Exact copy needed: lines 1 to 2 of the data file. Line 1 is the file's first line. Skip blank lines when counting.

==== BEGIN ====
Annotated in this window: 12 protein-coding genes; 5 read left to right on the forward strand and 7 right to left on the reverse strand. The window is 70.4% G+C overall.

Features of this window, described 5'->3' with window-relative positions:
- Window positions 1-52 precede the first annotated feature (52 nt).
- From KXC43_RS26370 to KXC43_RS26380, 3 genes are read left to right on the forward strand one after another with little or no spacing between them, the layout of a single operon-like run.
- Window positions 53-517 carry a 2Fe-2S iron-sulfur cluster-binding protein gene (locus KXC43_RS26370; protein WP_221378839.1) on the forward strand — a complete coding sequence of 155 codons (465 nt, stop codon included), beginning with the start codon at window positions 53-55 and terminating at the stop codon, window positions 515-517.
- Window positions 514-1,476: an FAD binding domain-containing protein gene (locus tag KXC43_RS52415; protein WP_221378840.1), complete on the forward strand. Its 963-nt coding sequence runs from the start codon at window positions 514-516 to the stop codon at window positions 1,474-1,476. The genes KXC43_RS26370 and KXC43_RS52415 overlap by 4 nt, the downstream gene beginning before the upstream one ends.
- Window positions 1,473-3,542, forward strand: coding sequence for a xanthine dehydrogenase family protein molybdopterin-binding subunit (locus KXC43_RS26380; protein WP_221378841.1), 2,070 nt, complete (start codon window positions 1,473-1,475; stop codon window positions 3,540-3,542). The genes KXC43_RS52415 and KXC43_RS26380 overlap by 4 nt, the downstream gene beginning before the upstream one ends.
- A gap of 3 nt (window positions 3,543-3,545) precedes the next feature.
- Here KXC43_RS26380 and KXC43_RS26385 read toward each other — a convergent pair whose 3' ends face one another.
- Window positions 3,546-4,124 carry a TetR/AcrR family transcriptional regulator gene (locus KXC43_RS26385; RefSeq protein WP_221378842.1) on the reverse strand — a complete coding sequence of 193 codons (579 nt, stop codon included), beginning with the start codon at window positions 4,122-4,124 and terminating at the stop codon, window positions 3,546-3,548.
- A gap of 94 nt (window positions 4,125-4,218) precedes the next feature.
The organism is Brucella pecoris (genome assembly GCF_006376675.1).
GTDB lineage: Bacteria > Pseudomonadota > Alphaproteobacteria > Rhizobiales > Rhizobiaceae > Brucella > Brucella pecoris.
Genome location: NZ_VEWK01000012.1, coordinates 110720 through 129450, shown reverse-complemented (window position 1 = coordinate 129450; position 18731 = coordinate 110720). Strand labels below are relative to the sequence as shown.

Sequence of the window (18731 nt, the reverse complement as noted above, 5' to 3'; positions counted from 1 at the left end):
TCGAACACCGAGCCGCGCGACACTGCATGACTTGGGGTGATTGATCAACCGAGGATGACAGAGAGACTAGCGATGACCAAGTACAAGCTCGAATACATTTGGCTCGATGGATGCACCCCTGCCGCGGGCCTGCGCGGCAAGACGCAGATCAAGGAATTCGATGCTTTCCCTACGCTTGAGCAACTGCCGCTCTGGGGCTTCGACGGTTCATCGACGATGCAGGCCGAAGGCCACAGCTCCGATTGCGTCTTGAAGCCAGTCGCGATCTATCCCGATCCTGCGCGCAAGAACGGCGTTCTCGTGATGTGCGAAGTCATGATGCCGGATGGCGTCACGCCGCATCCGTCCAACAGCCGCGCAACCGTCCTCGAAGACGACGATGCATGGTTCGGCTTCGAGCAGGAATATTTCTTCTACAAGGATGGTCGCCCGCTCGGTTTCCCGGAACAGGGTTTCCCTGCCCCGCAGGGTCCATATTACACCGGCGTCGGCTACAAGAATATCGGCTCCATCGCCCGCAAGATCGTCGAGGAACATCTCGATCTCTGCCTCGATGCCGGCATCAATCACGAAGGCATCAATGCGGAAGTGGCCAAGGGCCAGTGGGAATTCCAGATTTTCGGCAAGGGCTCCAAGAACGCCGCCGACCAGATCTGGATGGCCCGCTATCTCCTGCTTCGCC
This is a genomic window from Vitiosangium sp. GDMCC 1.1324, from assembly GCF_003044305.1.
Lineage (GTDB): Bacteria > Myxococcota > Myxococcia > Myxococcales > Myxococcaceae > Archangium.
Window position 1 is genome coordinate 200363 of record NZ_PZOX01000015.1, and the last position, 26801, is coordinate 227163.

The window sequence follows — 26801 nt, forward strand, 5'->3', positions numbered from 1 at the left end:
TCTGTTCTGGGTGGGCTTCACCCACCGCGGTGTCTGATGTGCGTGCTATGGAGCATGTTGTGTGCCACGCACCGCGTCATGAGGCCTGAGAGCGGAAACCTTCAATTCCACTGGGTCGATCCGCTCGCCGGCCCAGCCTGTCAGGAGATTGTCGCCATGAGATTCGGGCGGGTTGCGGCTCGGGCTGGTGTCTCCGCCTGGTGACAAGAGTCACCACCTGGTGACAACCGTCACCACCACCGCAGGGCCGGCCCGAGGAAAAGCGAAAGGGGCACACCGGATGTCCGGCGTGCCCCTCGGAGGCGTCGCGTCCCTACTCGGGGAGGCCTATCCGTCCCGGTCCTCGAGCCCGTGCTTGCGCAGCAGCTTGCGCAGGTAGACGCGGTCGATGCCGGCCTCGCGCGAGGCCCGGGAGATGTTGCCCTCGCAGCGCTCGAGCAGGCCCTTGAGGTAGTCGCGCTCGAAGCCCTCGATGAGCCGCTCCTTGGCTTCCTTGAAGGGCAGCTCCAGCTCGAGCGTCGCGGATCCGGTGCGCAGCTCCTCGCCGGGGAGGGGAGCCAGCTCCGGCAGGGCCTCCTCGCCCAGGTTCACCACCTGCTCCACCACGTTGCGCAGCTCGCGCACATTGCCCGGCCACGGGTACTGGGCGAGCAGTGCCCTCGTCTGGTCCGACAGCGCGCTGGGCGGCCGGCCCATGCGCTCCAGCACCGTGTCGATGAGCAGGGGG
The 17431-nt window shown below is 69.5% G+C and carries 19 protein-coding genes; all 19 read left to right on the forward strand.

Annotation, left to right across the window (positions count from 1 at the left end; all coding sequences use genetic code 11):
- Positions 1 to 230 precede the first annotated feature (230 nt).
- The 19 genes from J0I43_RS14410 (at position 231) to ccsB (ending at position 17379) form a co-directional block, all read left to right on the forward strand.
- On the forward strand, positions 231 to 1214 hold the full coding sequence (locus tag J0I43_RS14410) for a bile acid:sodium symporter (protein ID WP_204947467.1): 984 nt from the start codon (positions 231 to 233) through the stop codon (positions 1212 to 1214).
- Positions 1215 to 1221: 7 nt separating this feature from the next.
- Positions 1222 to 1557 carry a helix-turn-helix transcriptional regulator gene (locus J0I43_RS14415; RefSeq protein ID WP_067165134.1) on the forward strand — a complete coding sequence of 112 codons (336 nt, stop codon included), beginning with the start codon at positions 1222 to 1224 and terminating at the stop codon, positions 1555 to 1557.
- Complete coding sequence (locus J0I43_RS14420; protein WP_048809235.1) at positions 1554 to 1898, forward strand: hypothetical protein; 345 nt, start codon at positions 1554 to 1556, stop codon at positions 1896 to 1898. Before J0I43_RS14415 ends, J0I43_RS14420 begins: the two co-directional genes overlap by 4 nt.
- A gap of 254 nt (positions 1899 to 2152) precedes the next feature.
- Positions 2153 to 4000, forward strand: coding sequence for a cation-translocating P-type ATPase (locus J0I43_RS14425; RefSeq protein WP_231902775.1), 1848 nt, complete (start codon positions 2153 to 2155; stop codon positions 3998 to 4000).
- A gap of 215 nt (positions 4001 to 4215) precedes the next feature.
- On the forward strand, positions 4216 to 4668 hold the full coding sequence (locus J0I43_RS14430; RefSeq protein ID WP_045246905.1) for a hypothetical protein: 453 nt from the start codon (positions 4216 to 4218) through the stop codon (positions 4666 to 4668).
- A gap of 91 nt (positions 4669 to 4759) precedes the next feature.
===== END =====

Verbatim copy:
Annotated in this window: 12 protein-coding genes; 5 read left to right on the forward strand and 7 right to left on the reverse strand. The window is 70.4% G+C overall.

Features of this window, described 5'->3' with window-relative positions: